Having never been to WonderCon, I wasn’t quite sure what to expect. However, this particular event was akin to what I, personally, enjoy from comic conventions. WonderCon 2016, did not disappoint.
First, WonderCon was very organized. The staff was very knowledgeable, courteous and helpful. I was wandering in front of the exhibit hall walking in circles with the most confused expression when I was approached by a staff member who quickly pointed me in the right direction. This help set a very amicable tone for the rest of the convention.
Of course WonderCon had plenty of what we all love to see, and that is the amazing cosplayers. Fortunately, there were quite a few gatherings and meetups by genre, mashups, and fandoms. This meant many groups had organized coordinating cosplays and it was such a pleasure to see so many people from various walks of life unite in the joy of cosplaying. Still, there were those people who were less than friendly and I could audibly tell they were fat-shaming and slut shaming cosplayers who put in who knows how many weeks of work into something that they loved. This was disheartening as I could hear cosplayers confide in one another, how much they just wanted to participate in the “play” portion that is cosplay. In that group, there were some duplicate cosplays, but no malice between cosplayers. They created a little safe haven on the second floor to vent and decompress amongst themselves after enduring unwarranted bullying.
The exhibit hall at WonderCon was packed with vendors, artists, and some of my favorite stars for the 90s signing autographs. The lines for these stars were not as long as I thought they would be, and many of them took their time while conversing with fans. The artists were leisurely drawing or frantic trying to fulfill the demand for their work.
Lines for the panels were orderly and people were really patient with trying to get in to see their favorite stars, writers and activist. Unfortunately I missed Kat Blaque’s panel “Transgender in Popular Media,” but it sounded interesting and I think panels tackling diversity as far as orientation, non-binary, race and social justices issues and their relation to pop culture would be very enlightening. I did see Marvel’s “Agents of S.H.I.E.L.D.” panel and it was one of the most jovial panels I’ve ever attended. Jeph Loeb, the show’s executive producer, treated fans jokes with cast members as well as an exclusive poster. During the Q&A portion, a young man with Downs walked up to the table where Clark Gregg (Agent Coulson) was seated and asked him for a hug. And in a moment of kindness, Gregg walked down and gave the man a huge hug. Not only that, but a young girl by the name of Raylene, had difficulty asking her question as she was experiencing a major fangirl moment. The cast invited her up on stage where she began to cry a little bit. Gregg and and Chloe Bennet (Skye/Daisy) calmed her down and asked her to stay on stage with them after she finished question. This will definitely be a WonderCon that the little girl remembers for a very long time. Another fan was brave enough to ask for a clip, but Loeb went ahead and showed the first episode of the new season. No spoilers, I promise. This cast was very social and I even snuck in a selfie with Luke Mitchell (Lincoln Campbell).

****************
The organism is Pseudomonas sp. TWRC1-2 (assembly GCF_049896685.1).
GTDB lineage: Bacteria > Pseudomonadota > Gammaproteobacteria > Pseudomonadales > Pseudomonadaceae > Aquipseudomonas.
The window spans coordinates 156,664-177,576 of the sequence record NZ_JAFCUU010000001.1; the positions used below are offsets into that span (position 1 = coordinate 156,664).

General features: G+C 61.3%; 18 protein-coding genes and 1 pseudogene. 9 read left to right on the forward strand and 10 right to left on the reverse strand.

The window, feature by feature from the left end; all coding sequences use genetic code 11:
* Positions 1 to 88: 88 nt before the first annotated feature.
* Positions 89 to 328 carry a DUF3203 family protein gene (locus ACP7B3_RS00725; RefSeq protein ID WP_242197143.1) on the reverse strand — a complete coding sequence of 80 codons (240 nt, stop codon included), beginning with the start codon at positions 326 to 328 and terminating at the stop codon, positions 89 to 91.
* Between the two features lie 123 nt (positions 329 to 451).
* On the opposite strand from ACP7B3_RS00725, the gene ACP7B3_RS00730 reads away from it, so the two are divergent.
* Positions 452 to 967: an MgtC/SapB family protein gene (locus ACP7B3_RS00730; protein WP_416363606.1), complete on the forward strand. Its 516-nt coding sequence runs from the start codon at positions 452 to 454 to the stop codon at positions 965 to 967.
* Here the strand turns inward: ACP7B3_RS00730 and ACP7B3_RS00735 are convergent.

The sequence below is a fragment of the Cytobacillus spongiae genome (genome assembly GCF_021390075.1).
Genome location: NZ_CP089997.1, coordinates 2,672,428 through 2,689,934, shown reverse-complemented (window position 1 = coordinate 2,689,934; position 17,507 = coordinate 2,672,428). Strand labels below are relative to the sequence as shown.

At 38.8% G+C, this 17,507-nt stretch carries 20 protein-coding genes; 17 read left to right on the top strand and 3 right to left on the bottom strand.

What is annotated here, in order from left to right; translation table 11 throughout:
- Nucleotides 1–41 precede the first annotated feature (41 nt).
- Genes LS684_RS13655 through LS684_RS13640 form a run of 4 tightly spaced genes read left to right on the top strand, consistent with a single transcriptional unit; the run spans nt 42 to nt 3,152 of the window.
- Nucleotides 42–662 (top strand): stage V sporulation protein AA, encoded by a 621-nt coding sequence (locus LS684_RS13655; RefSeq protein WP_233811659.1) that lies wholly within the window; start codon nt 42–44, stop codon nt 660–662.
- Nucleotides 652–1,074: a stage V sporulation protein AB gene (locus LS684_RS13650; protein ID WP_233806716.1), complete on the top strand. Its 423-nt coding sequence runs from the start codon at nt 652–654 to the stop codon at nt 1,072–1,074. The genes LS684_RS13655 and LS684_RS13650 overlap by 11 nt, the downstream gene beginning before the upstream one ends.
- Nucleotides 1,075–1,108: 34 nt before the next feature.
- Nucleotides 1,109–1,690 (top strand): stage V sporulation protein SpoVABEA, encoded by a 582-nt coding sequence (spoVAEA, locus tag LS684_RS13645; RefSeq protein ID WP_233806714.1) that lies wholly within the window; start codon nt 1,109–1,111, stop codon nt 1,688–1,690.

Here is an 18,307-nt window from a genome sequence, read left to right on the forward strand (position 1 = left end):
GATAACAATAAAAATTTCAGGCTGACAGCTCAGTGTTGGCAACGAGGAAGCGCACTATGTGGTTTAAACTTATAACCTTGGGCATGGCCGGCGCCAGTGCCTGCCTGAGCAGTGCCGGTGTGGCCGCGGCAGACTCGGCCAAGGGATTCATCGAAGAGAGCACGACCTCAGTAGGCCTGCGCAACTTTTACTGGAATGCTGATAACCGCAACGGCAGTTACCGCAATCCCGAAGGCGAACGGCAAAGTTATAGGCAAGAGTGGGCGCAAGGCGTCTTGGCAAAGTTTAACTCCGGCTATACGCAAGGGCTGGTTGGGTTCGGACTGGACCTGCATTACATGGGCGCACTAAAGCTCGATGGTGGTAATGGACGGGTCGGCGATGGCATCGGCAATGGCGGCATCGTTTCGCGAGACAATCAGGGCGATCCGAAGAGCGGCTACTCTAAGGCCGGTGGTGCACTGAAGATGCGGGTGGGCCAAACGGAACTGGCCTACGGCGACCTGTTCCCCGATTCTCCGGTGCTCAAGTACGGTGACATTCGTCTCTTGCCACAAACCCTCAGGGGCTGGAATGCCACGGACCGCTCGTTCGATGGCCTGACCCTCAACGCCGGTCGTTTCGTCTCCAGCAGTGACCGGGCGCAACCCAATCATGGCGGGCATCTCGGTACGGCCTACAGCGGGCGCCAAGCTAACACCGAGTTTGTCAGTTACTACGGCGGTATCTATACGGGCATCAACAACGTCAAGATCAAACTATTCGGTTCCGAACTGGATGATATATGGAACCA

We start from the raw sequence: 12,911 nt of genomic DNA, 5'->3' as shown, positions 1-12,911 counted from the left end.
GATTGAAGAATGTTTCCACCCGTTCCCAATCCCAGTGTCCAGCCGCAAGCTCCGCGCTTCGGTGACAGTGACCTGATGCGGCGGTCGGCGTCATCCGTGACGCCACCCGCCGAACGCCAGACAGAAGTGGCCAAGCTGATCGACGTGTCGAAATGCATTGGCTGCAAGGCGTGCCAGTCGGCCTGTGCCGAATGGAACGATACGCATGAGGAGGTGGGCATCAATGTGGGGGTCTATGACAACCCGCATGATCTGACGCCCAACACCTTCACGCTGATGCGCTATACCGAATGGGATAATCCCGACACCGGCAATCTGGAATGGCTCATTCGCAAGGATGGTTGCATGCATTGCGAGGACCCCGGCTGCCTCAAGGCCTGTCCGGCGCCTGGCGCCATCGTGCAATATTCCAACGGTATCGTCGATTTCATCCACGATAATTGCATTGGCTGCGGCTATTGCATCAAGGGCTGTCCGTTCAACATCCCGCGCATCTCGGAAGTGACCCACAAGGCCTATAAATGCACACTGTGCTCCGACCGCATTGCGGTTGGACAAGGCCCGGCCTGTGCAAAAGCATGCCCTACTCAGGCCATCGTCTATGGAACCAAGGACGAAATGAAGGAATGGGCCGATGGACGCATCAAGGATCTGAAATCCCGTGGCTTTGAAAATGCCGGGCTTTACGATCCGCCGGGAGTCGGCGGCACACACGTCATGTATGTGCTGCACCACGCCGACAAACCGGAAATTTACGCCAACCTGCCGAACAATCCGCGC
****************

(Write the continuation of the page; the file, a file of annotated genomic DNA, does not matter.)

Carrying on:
Saturday at WonderCon, Star Wars fans got a treat by listening to the visual effects team of the film Star Wars: The Force Awakens. Not only that, but they were treated to exclusive footage in anticipation of the film’s BluRay release. Other news includes the release and production of a Netflix Original Series called “Voltron: Legendary Defender.” The show will consist of Kimberly Brooks (Ben 10: Omniverse, Justice League: War) as Princess Allura, Rhys Darby (What We Do in the Shadows, Flight of the Conchords) as Coran and Josh Keaton (Green Lantern: The Animated Series, Transformers Prime) as Shiro/ Black Lion. The series is set to premiere June 10, 2016. Just in time to binge away your summer.
Next year, WonderCon is going back to the Anaheim Convention Center, which is smaller than the Los Angeles Convention Center. There are some concerns among con-goers citing the smaller size of the convention center in Anaheim may make it difficult or impossible for them to attend. Seeing as how it is in close proximity of Disneyland, it may be difficult to navigate parking and dealing with traffic from the amusement park. On the other hand, it may prove convenient for Disney cosplay enthusiasts to visit both in one, long, exhausting, yet fun-filled day.
All in all, WonderCon was a successful, fun and informative event. It will be interesting to see how next year will be in Anaheim. Attendance might be better because it won’t be on Easter weekend.